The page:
Aperture is pleased to release a special limited-edition photograph by Phyllis Galembo on the occasion of the reissue of her book Maske by Aperture. 

For over two decades, Galembo has documented cultural and religious traditions in Africa and among the African Diaspora. Traveling widely throughout western and central Africa, and regularly to Haiti, Galembo photographs participants in masquerade events—traditional African ceremonies and contemporary costume parties and carnivals—who use costume, body paint, and masks to create mythic characters. 


This image was made in the Eshinjok Village in Nigeria, "where the costume traditions and dance societies within individual villages vary widely. Some troupes wear bright crocheted costumes rich with symbols evoking spiritual powers. They perform on commission, appearing at ceremonies and celebrations such as funerals, coronations, and weddings. While the masked performers are always male, they represent both the male and female spirits," notes Galembo. Setting up an outdoor studio, Galembo would wait for the masqueraders, who would show up in twos or threes, often accompanied by attendants, children, and other onlookers.


 Sometimes entertaining and humorous, often dark and frightening, her portraits document and describe the transformative power of the mask.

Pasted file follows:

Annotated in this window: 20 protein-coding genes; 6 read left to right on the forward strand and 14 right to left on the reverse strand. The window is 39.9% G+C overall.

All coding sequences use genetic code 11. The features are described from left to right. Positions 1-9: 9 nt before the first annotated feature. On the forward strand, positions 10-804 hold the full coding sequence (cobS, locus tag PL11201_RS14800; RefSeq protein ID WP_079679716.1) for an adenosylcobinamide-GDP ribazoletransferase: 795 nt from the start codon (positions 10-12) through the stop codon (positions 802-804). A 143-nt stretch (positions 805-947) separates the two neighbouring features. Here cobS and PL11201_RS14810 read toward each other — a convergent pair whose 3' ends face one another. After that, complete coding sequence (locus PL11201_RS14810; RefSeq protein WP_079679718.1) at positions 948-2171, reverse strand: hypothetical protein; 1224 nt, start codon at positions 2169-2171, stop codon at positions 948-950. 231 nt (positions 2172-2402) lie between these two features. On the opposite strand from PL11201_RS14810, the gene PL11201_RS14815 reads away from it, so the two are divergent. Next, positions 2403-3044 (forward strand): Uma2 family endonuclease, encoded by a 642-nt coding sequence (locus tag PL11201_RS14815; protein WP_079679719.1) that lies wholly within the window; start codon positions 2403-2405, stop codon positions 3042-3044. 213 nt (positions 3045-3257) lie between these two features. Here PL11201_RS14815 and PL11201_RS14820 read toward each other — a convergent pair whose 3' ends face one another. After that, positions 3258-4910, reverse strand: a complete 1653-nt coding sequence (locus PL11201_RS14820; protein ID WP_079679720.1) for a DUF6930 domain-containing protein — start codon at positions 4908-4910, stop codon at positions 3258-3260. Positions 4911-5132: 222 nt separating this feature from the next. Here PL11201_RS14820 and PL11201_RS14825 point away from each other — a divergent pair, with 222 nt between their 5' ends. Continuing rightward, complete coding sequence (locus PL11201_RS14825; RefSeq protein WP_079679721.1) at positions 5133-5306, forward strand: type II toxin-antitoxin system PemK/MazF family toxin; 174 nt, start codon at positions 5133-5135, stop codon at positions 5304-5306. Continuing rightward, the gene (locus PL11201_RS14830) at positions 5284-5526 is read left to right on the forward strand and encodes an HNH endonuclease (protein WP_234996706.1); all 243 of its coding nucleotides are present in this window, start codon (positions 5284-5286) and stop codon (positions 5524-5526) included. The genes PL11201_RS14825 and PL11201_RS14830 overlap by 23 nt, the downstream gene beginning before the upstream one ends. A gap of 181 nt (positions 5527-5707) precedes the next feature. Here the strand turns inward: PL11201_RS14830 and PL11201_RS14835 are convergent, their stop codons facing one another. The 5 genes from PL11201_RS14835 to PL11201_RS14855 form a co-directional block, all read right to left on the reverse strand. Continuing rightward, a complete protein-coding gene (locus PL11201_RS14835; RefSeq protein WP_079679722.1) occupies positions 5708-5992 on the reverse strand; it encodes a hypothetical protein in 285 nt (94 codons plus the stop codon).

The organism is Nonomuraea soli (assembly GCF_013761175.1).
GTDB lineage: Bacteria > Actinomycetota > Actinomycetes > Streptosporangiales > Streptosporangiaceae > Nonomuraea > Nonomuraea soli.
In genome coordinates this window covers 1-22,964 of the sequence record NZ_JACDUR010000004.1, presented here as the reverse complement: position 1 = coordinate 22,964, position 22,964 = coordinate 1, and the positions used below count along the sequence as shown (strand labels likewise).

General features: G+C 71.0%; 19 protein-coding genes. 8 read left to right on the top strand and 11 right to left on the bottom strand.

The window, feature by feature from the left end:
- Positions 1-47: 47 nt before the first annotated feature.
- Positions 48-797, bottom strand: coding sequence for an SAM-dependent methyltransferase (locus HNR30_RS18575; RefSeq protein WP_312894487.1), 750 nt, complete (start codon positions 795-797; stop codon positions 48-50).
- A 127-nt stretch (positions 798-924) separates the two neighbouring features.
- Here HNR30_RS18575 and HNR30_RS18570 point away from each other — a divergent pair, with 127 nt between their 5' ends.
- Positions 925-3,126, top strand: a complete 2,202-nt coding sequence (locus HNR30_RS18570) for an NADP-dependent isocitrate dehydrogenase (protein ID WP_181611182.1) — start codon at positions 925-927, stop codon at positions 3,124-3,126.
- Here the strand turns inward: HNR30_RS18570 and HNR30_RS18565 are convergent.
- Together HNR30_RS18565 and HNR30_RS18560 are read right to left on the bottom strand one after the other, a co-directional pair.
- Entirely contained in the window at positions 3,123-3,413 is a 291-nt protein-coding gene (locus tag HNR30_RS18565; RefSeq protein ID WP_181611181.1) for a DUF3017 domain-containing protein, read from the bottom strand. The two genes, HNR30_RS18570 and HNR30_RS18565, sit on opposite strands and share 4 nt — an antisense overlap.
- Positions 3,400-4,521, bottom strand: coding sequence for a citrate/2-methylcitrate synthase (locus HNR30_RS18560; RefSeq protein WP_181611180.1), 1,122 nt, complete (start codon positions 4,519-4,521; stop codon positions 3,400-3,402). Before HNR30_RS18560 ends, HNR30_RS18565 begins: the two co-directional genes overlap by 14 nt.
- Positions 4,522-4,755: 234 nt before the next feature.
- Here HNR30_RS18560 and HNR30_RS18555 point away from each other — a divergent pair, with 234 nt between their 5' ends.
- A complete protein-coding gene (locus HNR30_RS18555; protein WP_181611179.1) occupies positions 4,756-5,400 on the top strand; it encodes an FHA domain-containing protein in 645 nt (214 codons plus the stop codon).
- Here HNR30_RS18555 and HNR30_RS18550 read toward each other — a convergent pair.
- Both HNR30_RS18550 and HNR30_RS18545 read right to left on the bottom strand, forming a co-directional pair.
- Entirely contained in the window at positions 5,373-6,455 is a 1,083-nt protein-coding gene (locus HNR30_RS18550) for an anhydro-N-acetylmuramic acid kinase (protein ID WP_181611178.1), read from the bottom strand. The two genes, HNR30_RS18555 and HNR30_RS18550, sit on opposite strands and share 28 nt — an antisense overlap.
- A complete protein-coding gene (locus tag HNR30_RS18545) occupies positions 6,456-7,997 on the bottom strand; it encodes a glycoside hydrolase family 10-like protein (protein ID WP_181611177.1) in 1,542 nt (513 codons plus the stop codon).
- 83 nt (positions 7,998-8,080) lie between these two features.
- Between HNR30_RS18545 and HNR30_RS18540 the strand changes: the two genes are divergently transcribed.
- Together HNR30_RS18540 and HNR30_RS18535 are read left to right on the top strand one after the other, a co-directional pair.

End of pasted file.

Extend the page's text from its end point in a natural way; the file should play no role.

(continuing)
Phyllis Galembo (born in New York City, 1952) has been a professor in the Fine Arts Department of SUNY Albany since 1978. Galembo has made over twenty trips to sites of ritual masquerade in Africa and the Caribbean, capturing cultural performances with a subterranean political edge. Her photographs have been exhibited by museums including the American Museum of Natural History, New York; George Eastman House, Rochester, New York; Schomburg Center for Research in Black Culture, New York; Smithsonian National Museum of Natural History, Washington, D.C.; and Tokyo Metropolitan Museum of Photography. In 1994, Galembo received a Senior Fulbright Research Award to photograph Kings, Chiefs and Women of Power: Images from Nigeria. In 2001 she received a Hasselblad Masters Award as well as an Artist’s Fellowship from the New York Foundation for the Arts. She lives and works in New York City.

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